Use Conversational AI to Allow for New Types of Conversational Engagement When Customers Search for Information
A virtual customer assistant (VCA) is a business application that often is deployed on the web to simulate a conversation to deliver information. Advanced versions take action on behalf of the customer to perform transactions.
VCAs become very useful when deployed on a complex customer support site, which normally requires customers to navigate through an information and knowledge jungle to locate the information they are looking for.
A virtual customer assistant (VCA) provides customers with possibilities of “shortcuts,” a way that customers can directly locate the right information without many mouse clicks and layers of navigation.
Another strong use case is when customers need to look for information while using a mobile app, or in a consumer messaging app. The smaller screen of a smartphone, limited functionalities allowed on a mobile app and the conversational nature of a messaging app make deploying a VCA a good option to create conversational engagement with customers.
Engagement with a VCA is possible via the web, SMS, consumer messaging apps, mobile apps, peer-to-peer communities, kiosks and other web-based or mobile interfaces, and the engagement is text-based. In addition, a VCA can support speech and text-based engagement in situations where voice processing is enabled. The VCA relies on knowledge repositories and natural language processing technologies.
Smart speakers open new opportunities for organisations to provide information to customers in their home environment, via voice-based conversational AI technologies.
Application leaders should consider use of a conversational AI such as VCA, chatbot and smart speakers to spare customers the effort of navigating complex site structures and reduce customer reliance on expensive phone or face-to-face support channels. A great VCA offers more than just information. It enriches the customer experience, assists the customer throughout the online interaction and, in some cases, processes transactions through automation and integration with back-end systems.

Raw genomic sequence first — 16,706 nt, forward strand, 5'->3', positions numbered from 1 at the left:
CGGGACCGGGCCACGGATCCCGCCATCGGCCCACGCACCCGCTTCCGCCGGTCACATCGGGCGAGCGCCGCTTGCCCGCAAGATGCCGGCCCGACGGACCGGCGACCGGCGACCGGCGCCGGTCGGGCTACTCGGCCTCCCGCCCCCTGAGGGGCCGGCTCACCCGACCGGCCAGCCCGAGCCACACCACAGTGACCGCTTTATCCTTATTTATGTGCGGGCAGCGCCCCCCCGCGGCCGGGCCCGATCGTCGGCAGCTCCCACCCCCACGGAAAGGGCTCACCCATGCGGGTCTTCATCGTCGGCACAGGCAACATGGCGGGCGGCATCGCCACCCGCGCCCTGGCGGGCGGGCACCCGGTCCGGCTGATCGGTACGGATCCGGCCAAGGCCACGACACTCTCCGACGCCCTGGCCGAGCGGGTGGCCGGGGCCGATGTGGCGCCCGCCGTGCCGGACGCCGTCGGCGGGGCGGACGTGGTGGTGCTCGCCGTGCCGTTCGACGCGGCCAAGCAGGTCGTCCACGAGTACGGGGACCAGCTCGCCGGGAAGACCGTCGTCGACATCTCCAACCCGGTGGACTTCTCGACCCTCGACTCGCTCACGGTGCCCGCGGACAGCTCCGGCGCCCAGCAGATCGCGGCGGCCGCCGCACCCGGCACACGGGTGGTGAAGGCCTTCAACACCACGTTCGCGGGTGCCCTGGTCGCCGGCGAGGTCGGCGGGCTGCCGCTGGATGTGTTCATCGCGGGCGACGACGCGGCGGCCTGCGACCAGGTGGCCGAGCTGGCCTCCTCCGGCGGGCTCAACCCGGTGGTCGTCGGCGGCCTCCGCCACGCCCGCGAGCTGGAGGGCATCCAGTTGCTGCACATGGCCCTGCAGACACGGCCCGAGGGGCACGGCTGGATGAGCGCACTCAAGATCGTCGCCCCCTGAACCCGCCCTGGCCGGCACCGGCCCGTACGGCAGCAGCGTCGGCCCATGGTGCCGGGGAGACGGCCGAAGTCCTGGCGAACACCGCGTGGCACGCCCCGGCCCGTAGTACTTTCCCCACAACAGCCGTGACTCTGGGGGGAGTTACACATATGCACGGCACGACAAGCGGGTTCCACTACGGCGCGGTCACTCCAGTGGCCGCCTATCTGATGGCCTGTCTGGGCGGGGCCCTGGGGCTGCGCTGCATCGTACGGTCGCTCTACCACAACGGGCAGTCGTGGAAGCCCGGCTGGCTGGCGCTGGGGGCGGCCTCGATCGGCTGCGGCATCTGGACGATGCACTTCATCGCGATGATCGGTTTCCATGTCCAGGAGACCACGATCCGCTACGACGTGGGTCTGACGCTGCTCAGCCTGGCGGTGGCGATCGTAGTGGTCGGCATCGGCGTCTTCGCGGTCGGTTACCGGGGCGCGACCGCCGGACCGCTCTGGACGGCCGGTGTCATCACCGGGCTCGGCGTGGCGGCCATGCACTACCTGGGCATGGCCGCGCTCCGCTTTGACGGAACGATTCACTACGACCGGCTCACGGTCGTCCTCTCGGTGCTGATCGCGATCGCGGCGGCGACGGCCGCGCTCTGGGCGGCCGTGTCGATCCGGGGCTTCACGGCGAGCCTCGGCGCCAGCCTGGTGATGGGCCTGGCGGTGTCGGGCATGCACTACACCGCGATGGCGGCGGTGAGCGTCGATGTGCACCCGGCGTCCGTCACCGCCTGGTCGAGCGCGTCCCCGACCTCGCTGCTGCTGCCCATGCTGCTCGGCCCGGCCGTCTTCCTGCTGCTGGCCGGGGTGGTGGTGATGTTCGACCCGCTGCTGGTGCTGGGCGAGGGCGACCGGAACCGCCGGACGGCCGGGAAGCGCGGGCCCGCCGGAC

Contextualise Experiences With Targeted, Relevant Content Across All Channels of Interaction
Personalisation is now a strategic imperative. It has evolved from a “nice to have” to a “need to have.” Personalisation can be achieved with the help of dedicated, “stand-alone” engines or as part of your overall digital experience platform (see “Defining the Digital Experience Platform”). Personalised, relevant and contextual information can save lots of time for customers. Customers also expect organisations to know them and communications to be tailored to their specific context.
Contextualisation of experiences is possible through accessing a multitude of insights. You will then be able to increase engagement with target audiences with the help of the resultant holistic understanding these collective insights provide. In essence, there are four primary areas of insight: environment, identity, community and intent. Overall, such sources can be broken down into historic information about the customer, and information that pertains to the real-time, current interaction (e.g., device, apps, browser sessions, social sharing, and locations) to form the basis of the present context. It is critical to do both — to unify what is known about customers across usually separate (offline and digital) channels to gain a greater understanding of them and deliver engaging experiences based on that understanding.